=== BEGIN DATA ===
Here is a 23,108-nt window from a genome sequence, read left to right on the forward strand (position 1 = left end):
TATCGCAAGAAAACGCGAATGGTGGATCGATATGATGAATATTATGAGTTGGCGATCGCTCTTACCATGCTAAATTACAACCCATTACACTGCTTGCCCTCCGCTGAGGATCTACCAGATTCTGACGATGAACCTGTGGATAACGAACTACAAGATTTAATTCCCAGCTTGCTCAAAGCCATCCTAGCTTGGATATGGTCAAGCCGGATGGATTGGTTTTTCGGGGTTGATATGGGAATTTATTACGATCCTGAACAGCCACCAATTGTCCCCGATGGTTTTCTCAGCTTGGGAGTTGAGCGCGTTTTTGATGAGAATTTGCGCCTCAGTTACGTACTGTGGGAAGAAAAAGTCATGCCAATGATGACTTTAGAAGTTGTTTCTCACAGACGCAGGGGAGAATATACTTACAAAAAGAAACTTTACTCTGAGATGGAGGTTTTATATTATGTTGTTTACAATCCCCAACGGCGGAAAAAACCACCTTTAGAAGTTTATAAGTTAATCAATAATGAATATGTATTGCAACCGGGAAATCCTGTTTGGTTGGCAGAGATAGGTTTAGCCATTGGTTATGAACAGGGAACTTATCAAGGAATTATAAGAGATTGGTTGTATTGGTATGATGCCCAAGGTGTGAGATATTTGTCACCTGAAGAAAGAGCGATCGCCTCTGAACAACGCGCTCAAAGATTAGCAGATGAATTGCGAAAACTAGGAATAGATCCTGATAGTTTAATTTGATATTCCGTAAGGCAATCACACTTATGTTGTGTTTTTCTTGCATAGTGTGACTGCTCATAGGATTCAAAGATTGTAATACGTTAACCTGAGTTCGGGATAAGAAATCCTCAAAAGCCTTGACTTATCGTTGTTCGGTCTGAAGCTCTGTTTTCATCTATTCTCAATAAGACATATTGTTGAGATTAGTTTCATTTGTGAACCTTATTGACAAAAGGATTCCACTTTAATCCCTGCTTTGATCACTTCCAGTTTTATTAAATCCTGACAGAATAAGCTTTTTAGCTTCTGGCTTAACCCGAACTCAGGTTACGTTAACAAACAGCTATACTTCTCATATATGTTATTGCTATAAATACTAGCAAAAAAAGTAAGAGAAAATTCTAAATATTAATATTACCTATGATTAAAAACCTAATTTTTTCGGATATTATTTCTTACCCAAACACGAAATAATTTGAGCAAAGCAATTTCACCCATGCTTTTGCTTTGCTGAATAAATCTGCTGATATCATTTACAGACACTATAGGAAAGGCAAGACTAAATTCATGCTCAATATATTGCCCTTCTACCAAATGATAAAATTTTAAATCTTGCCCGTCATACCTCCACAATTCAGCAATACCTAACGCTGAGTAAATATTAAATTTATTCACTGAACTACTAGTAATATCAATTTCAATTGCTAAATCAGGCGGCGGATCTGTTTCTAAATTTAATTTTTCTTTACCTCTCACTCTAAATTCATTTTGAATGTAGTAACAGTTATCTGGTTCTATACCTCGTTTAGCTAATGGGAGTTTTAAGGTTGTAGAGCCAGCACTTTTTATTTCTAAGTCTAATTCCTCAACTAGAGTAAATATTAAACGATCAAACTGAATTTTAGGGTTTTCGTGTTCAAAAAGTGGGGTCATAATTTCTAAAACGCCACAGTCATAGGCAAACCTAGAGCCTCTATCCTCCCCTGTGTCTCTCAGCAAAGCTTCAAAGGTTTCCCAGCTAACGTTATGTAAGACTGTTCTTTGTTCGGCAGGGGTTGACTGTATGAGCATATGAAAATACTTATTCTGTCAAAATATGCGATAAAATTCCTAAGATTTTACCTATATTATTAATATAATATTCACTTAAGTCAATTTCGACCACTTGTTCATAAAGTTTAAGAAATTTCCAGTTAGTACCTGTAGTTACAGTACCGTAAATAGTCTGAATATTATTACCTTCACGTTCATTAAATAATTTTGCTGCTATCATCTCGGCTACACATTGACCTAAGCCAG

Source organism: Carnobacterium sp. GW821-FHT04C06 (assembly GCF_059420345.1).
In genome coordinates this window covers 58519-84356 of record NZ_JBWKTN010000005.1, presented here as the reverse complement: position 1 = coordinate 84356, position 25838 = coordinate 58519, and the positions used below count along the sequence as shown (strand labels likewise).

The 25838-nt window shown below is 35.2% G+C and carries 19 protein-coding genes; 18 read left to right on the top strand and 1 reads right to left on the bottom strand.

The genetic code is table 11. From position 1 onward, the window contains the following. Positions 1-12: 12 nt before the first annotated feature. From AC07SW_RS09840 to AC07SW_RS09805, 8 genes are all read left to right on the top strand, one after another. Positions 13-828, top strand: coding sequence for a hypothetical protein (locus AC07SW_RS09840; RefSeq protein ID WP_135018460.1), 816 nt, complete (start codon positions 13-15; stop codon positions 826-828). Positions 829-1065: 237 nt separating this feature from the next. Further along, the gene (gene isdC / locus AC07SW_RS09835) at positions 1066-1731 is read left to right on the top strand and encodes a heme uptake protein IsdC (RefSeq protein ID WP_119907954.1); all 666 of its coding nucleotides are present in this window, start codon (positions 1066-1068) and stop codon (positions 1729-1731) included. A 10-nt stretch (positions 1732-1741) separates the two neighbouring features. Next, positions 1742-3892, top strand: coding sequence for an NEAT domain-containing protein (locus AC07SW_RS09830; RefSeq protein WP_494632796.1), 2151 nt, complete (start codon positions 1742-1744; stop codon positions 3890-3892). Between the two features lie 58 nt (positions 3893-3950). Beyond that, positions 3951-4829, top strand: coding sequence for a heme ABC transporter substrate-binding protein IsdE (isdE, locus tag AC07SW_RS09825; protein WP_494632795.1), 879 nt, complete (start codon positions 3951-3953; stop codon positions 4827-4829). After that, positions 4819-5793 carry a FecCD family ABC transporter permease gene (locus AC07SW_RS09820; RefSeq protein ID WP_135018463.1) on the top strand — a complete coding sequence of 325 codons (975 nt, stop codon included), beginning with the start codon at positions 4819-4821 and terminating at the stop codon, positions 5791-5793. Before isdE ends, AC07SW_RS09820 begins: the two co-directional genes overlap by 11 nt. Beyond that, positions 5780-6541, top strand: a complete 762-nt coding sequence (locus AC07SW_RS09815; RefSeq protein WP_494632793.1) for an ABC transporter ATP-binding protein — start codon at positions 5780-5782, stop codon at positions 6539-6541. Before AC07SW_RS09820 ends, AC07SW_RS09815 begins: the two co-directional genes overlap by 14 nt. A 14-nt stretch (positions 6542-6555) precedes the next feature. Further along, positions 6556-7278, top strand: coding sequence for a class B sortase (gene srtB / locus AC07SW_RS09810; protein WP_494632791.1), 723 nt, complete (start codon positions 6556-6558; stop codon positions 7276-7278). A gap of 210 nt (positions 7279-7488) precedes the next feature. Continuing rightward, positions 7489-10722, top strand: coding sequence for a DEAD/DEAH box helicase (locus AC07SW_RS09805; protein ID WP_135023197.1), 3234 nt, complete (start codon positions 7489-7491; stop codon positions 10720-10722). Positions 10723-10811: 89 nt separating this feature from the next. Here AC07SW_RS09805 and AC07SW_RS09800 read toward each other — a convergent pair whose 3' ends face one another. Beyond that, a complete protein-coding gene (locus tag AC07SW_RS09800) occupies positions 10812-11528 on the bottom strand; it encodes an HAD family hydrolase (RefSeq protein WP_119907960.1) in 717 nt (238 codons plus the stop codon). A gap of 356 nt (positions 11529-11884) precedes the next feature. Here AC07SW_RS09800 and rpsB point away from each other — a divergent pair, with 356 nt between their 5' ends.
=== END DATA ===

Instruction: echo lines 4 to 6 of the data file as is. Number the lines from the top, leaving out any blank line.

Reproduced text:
In genome coordinates this window covers 58519-84356 of record NZ_JBWKTN010000005.1, presented here as the reverse complement: position 1 = coordinate 84356, position 25838 = coordinate 58519, and the positions used below count along the sequence as shown (strand labels likewise).

The 25838-nt window shown below is 35.2% G+C and carries 19 protein-coding genes; 18 read left to right on the top strand and 1 reads right to left on the bottom strand.

The genetic code is table 11. From position 1 onward, the window contains the following. Positions 1-12: 12 nt before the first annotated feature. From AC07SW_RS09840 to AC07SW_RS09805, 8 genes are all read left to right on the top strand, one after another. Positions 13-828, top strand: coding sequence for a hypothetical protein (locus AC07SW_RS09840; RefSeq protein ID WP_135018460.1), 816 nt, complete (start codon positions 13-15; stop codon positions 826-828). Positions 829-1065: 237 nt separating this feature from the next. Further along, the gene (gene isdC / locus AC07SW_RS09835) at positions 1066-1731 is read left to right on the top strand and encodes a heme uptake protein IsdC (RefSeq protein ID WP_119907954.1); all 666 of its coding nucleotides are present in this window, start codon (positions 1066-1068) and stop codon (positions 1729-1731) included. A 10-nt stretch (positions 1732-1741) separates the two neighbouring features. Next, positions 1742-3892, top strand: coding sequence for an NEAT domain-containing protein (locus AC07SW_RS09830; RefSeq protein WP_494632796.1), 2151 nt, complete (start codon positions 1742-1744; stop codon positions 3890-3892). Between the two features lie 58 nt (positions 3893-3950). Beyond that, positions 3951-4829, top strand: coding sequence for a heme ABC transporter substrate-binding protein IsdE (isdE, locus tag AC07SW_RS09825; protein WP_494632795.1), 879 nt, complete (start codon positions 3951-3953; stop codon positions 4827-4829). After that, positions 4819-5793 carry a FecCD family ABC transporter permease gene (locus AC07SW_RS09820; RefSeq protein ID WP_135018463.1) on the top strand — a complete coding sequence of 325 codons (975 nt, stop codon included), beginning with the start codon at positions 4819-4821 and terminating at the stop codon, positions 5791-5793. Before isdE ends, AC07SW_RS09820 begins: the two co-directional genes overlap by 11 nt. Beyond that, positions 5780-6541, top strand: a complete 762-nt coding sequence (locus AC07SW_RS09815; RefSeq protein WP_494632793.1) for an ABC transporter ATP-binding protein — start codon at positions 5780-5782, stop codon at positions 6539-6541. Before AC07SW_RS09820 ends, AC07SW_RS09815 begins: the two co-directional genes overlap by 14 nt. A 14-nt stretch (positions 6542-6555) precedes the next feature. Further along, positions 6556-7278, top strand: coding sequence for a class B sortase (gene srtB / locus AC07SW_RS09810; protein WP_494632791.1), 723 nt, complete (start codon positions 6556-6558; stop codon positions 7276-7278). A gap of 210 nt (positions 7279-7488) precedes the next feature. Continuing rightward, positions 7489-10722, top strand: coding sequence for a DEAD/DEAH box helicase (locus AC07SW_RS09805; protein ID WP_135023197.1), 3234 nt, complete (start codon positions 7489-7491; stop codon positions 10720-10722). Positions 10723-10811: 89 nt separating this feature from the next. Here AC07SW_RS09805 and AC07SW_RS09800 read toward each other — a convergent pair whose 3' ends face one another. Beyond that, a complete protein-coding gene (locus tag AC07SW_RS09800) occupies positions 10812-11528 on the bottom strand; it encodes an HAD family hydrolase (RefSeq protein WP_119907960.1) in 717 nt (238 codons plus the stop codon). A gap of 356 nt (positions 11529-11884) precedes the next feature. Here AC07SW_RS09800 and rpsB point away from each other — a divergent pair, with 356 nt between their 5' ends.